Updated: Jun 22, 2021
You have probably heard it said that the best therapist is one with fur and four legs.
Many of our feline and canine friends have been hard at work (or play) in nursing homes or special needs organisations, bringing connections to residents, creating a gentle and safe environment for them to open up and engage with people.
These cats and dogs have been specially selected and people are seeing how they work their magic by their mere presence in the room. Love Kuching Project and Healing Paws are just two of such organisations in Singapore whose cats and dogs are bringing joy and comfort to many who need it. There is nothing more comforting than the healing sound of a purr or a pat from a little paw.
Back in 2018, a blind cat with the neurological condition Cerebellar Hyperplasia (CH) named Donny made news for helping his “grandmother” on her journey to be cancer-free. He visited his granny almost daily while she was in hospital undergoing radiation treatments. According to his “mom”, Susan Smith, Donny would sit for hours on the hospital bed to keep Susan’s mom who was then 88 years old, company.
Donny the blind therapy cat kept visiting his grandma with lung cancer at the hospital
Photo Credit: @Blossom_and_her_family
Susan, who is based in the United States, adopted the blind CH kitty rescued by the North Shore Animal League. His name then was Leonardo with the nickname Nachos, but Susan brought him home and named him Donavan (Donny for short).
Volunteering alongside Susan, the sweet natured Donny became a certified therapy cat at local nursing homes and Alzheimer’s facilities where he patiently comforted residents and patients by sitting on their laps and listening to their chatter.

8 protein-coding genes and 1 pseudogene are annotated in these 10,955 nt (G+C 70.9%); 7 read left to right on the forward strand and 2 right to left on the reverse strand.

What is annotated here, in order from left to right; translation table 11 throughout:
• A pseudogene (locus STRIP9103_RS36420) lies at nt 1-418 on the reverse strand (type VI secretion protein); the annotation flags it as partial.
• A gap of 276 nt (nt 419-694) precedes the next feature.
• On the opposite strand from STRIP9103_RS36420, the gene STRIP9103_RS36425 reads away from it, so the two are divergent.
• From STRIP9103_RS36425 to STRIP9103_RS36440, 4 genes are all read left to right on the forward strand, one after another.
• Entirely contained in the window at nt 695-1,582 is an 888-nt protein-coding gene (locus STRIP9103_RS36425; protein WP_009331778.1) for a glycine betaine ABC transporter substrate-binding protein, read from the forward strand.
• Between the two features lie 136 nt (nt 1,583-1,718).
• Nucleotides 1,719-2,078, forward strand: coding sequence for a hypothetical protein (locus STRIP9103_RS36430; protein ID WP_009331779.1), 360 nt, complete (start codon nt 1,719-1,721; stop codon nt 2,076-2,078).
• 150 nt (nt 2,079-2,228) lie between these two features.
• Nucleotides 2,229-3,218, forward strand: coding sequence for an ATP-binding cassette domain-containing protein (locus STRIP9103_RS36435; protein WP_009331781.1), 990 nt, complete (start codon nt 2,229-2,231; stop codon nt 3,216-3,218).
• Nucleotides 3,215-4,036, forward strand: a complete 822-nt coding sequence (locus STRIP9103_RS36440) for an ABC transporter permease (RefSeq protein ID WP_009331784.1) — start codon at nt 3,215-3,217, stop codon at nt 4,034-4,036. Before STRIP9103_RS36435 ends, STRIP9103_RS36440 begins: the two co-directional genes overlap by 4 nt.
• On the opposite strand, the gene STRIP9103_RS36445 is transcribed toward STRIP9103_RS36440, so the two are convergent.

Sharing Happiness and Love with Cats
Donny is just one of the many rescues doing their part to give back to society around the world. In Singapore, a small animal welfare group, Love Kuching Project, has been engaging in cat-assisted therapy for residents of nursing homes or students at special needs schools since 2014.
“We have cat and human volunteers at the therapy sessions, the humans to start the conversations with the seniors in the nursing homes while the cat does what it does best – sit, chill and purr – on the seniors’ laps,” says Camellia Gani, Outreach Manager with Love Kuching Project. “The cats are, well, a communication tool to open dialogues with the elderly residents who may not be feeling great about themselves.”
“Cat-fie” with Camellia Gani, her cat Simba, Madam Salama Binte Wanitam and
Prime Minister of Singapore Mr Lee, Photo Credit – PM Lee Hsien Loong’s Facebook.
Through these therapy sessions, Camellia and her fellow volunteers who are all owners of sweet and easy-going natured cats, sit and chat with the residents of the nursing homes for an hour or two.
As nursing homes in Singapore do not allow residents to keep pets, t